Wednesday, May 9, 2012

Lone Survivor Review


If the zombie apocalypse was at your doorstep, what would you do? Pick up some strange plants, a veritable arsenal of weapons, and spend hours putting gemstones in statues’ eyes like in Resident Evil? Or would you hole up in your room until the last possible moment and then try to find survivors? Let’s face it, as much as we all want the former, we would most likely indulge in the latter.


Lone Survivor is about that side of the zombie survival paradigm—the one where you’re searching in terror for food and desperately hoping to find another life form before you go absolutely mad. The monsters aren’t really zombies per se, but you are presumably the last human in this apartment building and notice your food supplies are running low, so you must venture out to try and escape the city and find any other possible survivors. By taking an approach of mostly sneaking and psychological horror, could this indie adventure game rival the horror or zombie games it’s bound to be compared to?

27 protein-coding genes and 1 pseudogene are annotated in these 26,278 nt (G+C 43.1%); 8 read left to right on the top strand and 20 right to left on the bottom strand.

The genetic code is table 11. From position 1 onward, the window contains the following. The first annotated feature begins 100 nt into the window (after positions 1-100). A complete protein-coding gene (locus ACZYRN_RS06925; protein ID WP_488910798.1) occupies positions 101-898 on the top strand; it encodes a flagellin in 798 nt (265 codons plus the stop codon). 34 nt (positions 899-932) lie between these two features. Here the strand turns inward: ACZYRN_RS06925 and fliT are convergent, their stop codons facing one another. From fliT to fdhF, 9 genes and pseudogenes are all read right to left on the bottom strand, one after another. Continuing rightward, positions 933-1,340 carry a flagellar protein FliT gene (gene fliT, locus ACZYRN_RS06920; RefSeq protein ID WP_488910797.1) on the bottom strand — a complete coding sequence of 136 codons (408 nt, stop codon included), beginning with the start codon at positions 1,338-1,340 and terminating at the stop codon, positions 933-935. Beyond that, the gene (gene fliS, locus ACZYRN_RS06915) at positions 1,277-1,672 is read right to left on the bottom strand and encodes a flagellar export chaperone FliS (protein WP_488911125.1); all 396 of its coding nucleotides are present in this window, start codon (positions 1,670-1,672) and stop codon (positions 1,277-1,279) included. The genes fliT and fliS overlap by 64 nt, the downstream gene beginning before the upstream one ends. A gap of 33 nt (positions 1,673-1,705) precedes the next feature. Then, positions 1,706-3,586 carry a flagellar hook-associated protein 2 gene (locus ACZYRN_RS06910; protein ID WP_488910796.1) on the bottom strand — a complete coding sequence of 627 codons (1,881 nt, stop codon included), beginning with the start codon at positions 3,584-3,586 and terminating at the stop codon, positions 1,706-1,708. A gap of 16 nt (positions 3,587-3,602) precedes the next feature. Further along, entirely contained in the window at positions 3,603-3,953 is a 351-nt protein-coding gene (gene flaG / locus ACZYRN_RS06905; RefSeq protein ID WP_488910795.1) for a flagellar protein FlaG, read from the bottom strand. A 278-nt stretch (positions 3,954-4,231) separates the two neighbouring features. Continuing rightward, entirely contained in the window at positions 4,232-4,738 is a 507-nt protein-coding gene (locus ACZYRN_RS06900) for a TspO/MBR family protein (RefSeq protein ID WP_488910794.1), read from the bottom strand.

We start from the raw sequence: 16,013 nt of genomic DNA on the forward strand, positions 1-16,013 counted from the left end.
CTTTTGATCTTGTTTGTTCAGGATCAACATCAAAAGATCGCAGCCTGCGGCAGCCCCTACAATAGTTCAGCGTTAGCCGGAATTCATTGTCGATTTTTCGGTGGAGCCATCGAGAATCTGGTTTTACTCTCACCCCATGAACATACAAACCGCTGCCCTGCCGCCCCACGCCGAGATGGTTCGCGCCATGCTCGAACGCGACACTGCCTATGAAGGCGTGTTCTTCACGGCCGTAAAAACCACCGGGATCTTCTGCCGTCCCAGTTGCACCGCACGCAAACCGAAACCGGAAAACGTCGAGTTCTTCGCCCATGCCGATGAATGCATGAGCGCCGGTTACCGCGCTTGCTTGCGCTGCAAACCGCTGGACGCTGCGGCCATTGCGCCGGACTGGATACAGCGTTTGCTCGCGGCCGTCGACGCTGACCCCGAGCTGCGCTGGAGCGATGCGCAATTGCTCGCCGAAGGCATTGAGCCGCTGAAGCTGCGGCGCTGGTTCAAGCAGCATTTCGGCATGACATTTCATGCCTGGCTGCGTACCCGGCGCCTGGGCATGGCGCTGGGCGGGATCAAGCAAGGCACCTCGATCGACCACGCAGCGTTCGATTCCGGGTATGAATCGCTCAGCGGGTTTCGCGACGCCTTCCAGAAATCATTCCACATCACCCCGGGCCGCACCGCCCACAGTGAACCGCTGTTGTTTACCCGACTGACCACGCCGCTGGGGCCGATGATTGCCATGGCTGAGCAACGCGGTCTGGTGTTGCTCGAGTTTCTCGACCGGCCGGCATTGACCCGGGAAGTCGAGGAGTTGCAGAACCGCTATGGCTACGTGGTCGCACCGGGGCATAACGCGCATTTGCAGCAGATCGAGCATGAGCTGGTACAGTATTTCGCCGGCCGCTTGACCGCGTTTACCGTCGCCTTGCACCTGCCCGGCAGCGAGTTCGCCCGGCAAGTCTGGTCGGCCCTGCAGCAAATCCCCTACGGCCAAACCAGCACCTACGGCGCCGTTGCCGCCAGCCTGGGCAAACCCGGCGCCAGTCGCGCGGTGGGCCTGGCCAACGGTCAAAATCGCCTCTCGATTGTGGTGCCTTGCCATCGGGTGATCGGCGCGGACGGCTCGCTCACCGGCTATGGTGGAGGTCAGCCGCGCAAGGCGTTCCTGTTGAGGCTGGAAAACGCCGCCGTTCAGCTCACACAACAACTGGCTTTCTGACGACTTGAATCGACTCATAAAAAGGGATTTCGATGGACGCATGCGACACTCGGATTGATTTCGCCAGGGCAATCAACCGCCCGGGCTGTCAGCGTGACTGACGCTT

This game puts you in the shoes of a nameless, masked man trying to find his way out of his apartment building and to the safety of other humans. The problem is that his building and city are swarmed with infected monsters and he’s running low on supplies. I rather enjoy the feelings of helplessness and terror that the game instills with short cut scenes, the noises the monsters make, and how limited your supplies and options are. You’ll often find yourself hiding from and distracting monsters to inch by them in an attempt to run into a door before they catch you, and that’s quite fun.